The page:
Musicians’ profile

What are Musician’s Calibration Scales? 


We calibrate the Symphonova Stem Production system to respond with great sensitivity to the unique way that every musician plays their instrument. To enable calibration, each musician must record a set of calibration scales which is then registered on our site under their name. 


To do that, the musician must record a series of scales in a wide dynamic range. In our experience, it should take a musician less than 10 minutes to record the complete series. The scores used for this process can be downloadehere for each instrument. 


Once recorded, the calibration scales can be used in every subsequent recording session. The following caveats apply, however:


  1. the set of calibration scales is non transferable; it is uniquely associated with a single musician
  2. in the recording session, the musician must play the same instrument used when recording the calibration scales. If the musician uses a different instrument then a new set of scales must be recorded for that instrument. 


Project Session Calibration Scales

Once a musician’s series of calibration scales is created, it can be used in every subsequent project that the musician records. However, If the circumstances of the recording changes then there are likely to be variations in the microphones used, acoustics, positioning, engineering, etc. 


To ensure a musician’s calibration scales are correctly implemented,  when there is a change of circumstances every musician must record two additional short scales for calibration. The project session calibration scales are found here and should be recorded in a similar manner to the musician’s calibration scales. 


How to create a Musician’s Calibration Scales

Musician’s Calibration Scale Tip

The calibration scales can be recorded by a musician in their own home and then registered on our website at any time. Please see our Collaborators Page  for full information.


Points to pay attention to

It is important to bear the following advice in mind when recording a musician’s calibration scales.


  1. Keep the beat!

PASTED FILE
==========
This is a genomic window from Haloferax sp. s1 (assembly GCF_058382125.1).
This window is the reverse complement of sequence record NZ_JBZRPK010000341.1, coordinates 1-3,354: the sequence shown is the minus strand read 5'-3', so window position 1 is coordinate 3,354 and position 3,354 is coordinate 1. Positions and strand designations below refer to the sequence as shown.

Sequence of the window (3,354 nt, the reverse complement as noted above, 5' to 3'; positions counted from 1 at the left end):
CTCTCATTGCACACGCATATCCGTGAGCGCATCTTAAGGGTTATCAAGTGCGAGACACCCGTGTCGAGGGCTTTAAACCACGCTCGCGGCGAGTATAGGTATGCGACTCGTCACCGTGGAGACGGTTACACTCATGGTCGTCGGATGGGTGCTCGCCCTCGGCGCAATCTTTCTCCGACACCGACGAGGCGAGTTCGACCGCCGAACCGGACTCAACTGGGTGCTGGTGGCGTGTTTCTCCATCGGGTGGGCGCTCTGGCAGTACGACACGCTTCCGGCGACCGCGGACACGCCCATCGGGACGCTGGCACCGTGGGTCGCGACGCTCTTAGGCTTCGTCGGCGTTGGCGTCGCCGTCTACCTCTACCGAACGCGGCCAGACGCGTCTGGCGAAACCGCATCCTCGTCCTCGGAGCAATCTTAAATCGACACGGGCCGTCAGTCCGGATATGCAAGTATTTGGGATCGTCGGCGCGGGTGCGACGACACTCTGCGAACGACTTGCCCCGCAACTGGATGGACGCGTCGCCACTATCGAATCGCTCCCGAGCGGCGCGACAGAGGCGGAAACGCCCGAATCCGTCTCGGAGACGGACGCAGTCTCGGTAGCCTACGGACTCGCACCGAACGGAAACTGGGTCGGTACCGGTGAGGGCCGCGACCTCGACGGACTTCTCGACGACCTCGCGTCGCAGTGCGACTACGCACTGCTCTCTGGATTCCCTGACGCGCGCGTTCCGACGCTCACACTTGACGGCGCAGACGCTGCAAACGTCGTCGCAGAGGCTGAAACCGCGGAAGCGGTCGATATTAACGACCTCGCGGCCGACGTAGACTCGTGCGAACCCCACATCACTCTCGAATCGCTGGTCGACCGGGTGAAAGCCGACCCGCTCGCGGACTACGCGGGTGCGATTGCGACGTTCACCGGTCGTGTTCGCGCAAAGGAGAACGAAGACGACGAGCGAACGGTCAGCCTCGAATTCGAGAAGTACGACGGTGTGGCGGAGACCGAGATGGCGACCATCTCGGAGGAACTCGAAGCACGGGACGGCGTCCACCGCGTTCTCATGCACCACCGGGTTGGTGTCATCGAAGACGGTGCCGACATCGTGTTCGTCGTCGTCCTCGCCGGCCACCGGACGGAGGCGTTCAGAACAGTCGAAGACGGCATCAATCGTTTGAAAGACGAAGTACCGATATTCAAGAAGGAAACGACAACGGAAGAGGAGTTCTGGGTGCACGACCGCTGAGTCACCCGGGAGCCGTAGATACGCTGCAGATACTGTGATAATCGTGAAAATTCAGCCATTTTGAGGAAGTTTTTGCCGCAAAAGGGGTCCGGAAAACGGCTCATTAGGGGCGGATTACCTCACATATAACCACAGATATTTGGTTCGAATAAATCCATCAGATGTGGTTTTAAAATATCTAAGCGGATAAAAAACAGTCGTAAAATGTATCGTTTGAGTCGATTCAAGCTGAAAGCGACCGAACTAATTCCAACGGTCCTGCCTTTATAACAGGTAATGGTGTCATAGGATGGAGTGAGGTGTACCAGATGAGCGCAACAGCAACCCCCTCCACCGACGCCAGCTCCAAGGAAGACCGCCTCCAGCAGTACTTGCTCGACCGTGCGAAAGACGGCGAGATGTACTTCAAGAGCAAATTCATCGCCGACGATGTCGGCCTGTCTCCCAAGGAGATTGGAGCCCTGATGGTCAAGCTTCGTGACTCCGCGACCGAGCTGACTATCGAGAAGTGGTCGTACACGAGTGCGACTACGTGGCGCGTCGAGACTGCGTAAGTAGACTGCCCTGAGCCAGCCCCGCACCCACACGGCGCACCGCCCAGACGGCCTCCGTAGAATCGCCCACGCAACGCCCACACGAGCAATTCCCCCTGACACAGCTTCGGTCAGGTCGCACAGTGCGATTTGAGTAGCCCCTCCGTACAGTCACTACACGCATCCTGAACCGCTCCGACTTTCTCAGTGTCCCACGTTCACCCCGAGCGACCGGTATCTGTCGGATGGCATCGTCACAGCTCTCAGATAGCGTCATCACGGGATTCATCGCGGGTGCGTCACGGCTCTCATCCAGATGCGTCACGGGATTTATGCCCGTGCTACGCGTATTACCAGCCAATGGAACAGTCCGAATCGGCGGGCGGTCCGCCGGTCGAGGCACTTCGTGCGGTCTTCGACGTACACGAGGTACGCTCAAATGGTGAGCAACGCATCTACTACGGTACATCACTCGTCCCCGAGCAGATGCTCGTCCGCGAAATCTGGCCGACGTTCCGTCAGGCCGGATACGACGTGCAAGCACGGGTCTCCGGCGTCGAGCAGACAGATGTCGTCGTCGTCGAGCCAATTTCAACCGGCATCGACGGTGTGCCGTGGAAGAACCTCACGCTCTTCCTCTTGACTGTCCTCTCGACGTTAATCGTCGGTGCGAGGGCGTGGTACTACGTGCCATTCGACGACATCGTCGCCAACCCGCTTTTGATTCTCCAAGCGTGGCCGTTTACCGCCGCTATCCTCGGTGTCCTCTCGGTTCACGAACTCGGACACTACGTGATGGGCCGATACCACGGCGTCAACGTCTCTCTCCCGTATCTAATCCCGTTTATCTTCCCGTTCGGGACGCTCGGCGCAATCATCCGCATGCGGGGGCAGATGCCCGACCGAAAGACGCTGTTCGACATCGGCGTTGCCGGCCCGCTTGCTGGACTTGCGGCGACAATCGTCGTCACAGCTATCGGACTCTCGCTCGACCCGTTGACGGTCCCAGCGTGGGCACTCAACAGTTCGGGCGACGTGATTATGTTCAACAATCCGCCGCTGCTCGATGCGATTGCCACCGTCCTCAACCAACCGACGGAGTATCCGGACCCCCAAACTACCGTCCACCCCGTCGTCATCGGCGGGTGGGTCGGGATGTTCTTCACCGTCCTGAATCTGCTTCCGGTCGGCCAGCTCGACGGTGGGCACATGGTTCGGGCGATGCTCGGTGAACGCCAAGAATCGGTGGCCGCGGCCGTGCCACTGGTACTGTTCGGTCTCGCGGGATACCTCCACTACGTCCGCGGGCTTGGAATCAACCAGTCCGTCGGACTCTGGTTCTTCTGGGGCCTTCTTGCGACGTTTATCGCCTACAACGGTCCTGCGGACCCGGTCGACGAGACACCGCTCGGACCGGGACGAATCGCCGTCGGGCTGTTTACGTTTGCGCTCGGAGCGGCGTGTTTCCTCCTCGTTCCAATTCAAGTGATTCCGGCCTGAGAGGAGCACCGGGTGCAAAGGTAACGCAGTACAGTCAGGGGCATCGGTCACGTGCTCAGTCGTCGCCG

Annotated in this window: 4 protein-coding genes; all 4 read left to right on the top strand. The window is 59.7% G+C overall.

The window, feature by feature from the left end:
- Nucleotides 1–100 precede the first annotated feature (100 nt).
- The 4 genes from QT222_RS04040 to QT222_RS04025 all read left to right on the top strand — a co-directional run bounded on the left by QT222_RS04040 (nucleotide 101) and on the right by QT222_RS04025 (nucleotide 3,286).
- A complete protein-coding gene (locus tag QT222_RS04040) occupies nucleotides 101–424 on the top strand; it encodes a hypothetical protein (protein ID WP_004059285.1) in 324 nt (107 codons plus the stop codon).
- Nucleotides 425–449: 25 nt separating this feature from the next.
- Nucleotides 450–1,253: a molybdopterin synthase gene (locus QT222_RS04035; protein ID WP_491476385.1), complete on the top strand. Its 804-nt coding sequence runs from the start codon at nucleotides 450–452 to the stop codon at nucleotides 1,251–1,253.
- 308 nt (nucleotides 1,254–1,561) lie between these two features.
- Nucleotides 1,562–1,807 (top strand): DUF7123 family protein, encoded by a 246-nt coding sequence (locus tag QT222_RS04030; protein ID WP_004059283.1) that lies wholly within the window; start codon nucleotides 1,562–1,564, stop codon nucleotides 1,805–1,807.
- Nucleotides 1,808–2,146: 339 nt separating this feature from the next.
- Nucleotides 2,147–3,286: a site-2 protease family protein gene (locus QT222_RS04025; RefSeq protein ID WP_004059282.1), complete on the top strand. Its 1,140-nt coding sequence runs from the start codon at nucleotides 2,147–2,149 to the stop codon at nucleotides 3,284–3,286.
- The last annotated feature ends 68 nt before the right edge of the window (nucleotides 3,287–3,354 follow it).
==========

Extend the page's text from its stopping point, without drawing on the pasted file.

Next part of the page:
• Set a metronome or a good click-track in accordance with the tempo indication of the score. It is suggested that the metronome subdivide the tempo. For example, if the tempo is marked at 60bpm for each note of the scale, then set the metronome or click-track to 120bpm, so that the subdivisions help keep the musician closer to a steady beat.
  • When a note leads into a rest (pause), ensure the note is held for its full duration and leads into the rest. Pay attention to ensure that the note is not shortened.
  1. Keep the dynamics!

The dynamic markings are ‘p’ and ‘f’. To understand how quiet and how loud ‘p’ and ‘f’ should be, please be guided by the following:


By ‘p’ dynamics we mean not the quietest possible dynamics (pp) but the one above it. And by ‘f’ we mean loud, but not the loudest (ff). In both cases of ‘p’ and ‘f’, it’s very important to keep even dynamics throughout the instrument’s tessitura. That is, avoid some of the notes being softer or louder, and choose a dynamic that allows the player to keep the same loudness even on difficult notes.


  • Legato; connect the notes as smoothly as possible (molto legato)
  • Senza vibrato: without any Vibrato. 
  • do not start any notes with an accent or a swell.
  • do not allow crescendi/decrescendi to seep into your playing – keep your dynamics uniform 


Important Musician’s Calibration Scales Engineering Details

  • for each scale, there must be a maximum 10 seconds start time i.e. musicians must have started playing within the first ten seconds of the start of the recording.
  • CHECK! The dynamic range between ‘p’ and ‘f’ must be at least 12dB. If the dynamic range is less, then either the musician is not playing quietly and loudly enough, or the gain structure is not correct.
  • each scale must be uploaded as a separate .wav file
  • each scale must be correctly named. For details see here


Special Musician’s Calibration Scales Tip 2

A calibration scale must be clean and accurate, but there is some flexibility in our system. If there are a few notes out of tune, were performed with an accent, or are simply difficult (for example, the very top notes of a wind instrument, in ‘p’), then there are two options to make things easier:


  1. Record the scale several times to ensure the problems are covered. Then upload all the recordings, and our system will sort through the profiles and select the best performance. NOTE: multiple files of the same scale should not have any distinction in the names. They must still be named in exactly the same way. 
  2. Re-record and edit only the individual problematic notes.


Mutes for Brass 

Calibration scales are included and required for Brass straight mute. These are for the player’s standard mute. Please remember that the series of scales created with the specific mute is unique to the player in combination with the specific instrument and specific mute.


It will be possible for Brass players to record calibration scales dedicated to as many different mutes as desiredIn future upgrades to the system.


Note: for any music using mute, we need a 2 x 11 note scale with the specific mute used in the project.


Five String Double-bass

Record the calibration scales using the same strings as in a four string bass, adding a scale for the fifth string.